Go to https://www.udemy.com/go-to-crowdfunding-guide/ for the full course.
Full subtitles available in this youtube video and the course itself.
Now we’re going to go through the rewards and the perks. You have
to adapt to your target. You have a very definite product with its
specs, but you have to think in terms of who is going to get it.
First, think about the purchasing power. What budget do they have?
Second, the motivations. Is it about getting the product? Is it
about joining a community? Or maybe it’s about supporting a cause.
Next, for the higher levels, you can think about prizes that
attract companies and organizations. They have more purchasing
power, so you have to adapt accordingly. The number of perks that
we recommend is from five to ten, so seven is a very good number at
the beginning. After that, for every custom platform you can add
There are three categories of perks. The first one is
acknowledgement. That can be a thank you on Facebook, on Twitter,
or maybe just postal cards that you are going to send by mail. The
second one are products. That means shipping the product itself to
the person backing, or maybe it’s a variation. That can include
different colors, different combinations. You can also do premium
versions of the product itself.
A second category for inspiration is experience. That means
inviting the person to your office, include them into the design
process, or any other unique experience that you can offer. The
most popular perk is twenty-five dollars. That’s something that
really have to think about.
Also, one thing that we recommend, is think how to give visual
rewards instead of physical rewards. Why? Physical rewards needs a
lot of logistics. Visual rewards in itself, that’s something that
you only have to produce once, and then you can email, or maybe
share online very easily. That means you don’t have any other
Here are three good examples. First, in terms of acknowledgements,
you can see here Ouya. For $10 you can get a special thanks from
the team. That was a very popular perk, and then that made them get
the word out. The second example that I like, is the Oculus Rift.
You can see here that for $300 you can get a discounted price off
the special glasses. That also made the company very popular.
In terms of experience, I like to showcase the Spike Lee cuts from
the movie campaign. So for $10,000 Spike Lee, the film maker,
offers to invite you to his house in New York City, spend the day
and evening with him. He was offering to cook for you. That’s a
very unique experience that nobody can get. If you don’t have any
inspiration, those are a few tips that we recommend.
There’s the product and the variations of the product. You can also
include into that advance or early access. Most people, for
example, at a different price, you can access the better version of
the product. You can also offer enhanced versions. That includes
accessories, that includes a different color, but people are going
to be able to pay a premium to get that product.
You can also offer merchandise and souvenirs. I mentioned postal
cards before, but can also be screen savers, clothing. Whatever
that fits what you’re doing. Behind the scenes photos, videos, and
booklets are also very interesting. We’re thinking about if you’re
doing a video game, you can do a nice booklet that you’re going to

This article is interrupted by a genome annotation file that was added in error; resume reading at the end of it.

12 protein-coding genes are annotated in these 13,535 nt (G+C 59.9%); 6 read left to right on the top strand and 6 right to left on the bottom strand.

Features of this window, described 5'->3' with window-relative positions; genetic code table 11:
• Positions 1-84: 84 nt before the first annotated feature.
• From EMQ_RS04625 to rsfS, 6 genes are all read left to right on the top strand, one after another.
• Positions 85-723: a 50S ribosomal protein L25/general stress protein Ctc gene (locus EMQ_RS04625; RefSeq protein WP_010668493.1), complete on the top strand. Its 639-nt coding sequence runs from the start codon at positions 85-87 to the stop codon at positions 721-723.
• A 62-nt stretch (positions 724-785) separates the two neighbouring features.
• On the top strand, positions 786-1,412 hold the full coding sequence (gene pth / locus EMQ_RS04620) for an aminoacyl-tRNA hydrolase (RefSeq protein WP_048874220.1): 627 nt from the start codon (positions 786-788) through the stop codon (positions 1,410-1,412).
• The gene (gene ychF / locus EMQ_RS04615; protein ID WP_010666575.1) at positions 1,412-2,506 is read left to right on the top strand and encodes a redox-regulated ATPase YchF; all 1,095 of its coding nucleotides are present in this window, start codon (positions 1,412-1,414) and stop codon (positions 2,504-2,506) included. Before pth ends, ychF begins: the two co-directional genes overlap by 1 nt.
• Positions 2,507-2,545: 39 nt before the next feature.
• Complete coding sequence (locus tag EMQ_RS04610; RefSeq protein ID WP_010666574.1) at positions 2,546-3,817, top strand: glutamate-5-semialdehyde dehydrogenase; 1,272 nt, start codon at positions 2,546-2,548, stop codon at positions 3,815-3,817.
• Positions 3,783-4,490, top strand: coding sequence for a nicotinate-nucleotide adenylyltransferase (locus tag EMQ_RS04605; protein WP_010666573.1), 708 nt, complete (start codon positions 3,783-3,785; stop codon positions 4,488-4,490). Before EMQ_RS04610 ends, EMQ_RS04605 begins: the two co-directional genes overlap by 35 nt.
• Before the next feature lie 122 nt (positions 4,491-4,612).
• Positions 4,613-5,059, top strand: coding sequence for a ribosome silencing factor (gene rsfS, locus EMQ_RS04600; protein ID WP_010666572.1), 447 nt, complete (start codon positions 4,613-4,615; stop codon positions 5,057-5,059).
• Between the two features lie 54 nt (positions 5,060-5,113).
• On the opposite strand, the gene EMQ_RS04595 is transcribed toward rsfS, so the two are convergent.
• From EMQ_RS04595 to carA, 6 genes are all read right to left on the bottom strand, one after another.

offer to the fans.
One thing that you can do is offer your backers participate and
choose content. If you’re doing a comics book, you can offer them,
for let’s say $500, to be part of the story adventure. They can
have a part in the story. You can also offer them to be part of the
product themselves. You can give contributors credit.
One of the recent custom campaigns that we did was have a unique
page on the website where they can have their name, the name of the
company. That’s really good for them when they want to not just buy
the product, but be part of the project themself.
We can combine rewards. The more people that contribute, the more
they get acknowledgement, the more they get products, and the more
they get experience. One last thing is private parties, events, and
occasions. If you’re doing a project, you can organize a launch
party. Invite everyone to be part of that launch party.
Don’t forget about budget and basic accounting. In the perk price,
you need to include the production costs, but it’s a little bit
more than that. You also have to think about delivery costs. Talk
to the major shipping providers, then negotiate something that’s
interesting for you. You also have to include all the platform and
payment fees. That depends on Kickstarter, Indiegogo, the plan that
you’re using. Make sure that you include that. Also the payment
After that, think about what is the markup? So in that, it includes
all of the marketing costs, the video costs, all of the salaries.
That can be a really good portion of your product, so make sure
that you don’t forget about it.
The worst thing that can happen to your project is that you only
include the production cost. And then at the end when you finish
designing, when everything is set up, you will discover that you’re
actually not profitable and you’re actually losing money. There is
no incentive to actually deliver backers what they were asking for.
Of course you need to benchmark a little bit, what other people are
offering for the same price. Think a little bit about what value
perceived of what you’re offering. You can also imagine different
scenarios for different pricings. How many people are going to
contribute to that? That plays into the number of items purchased.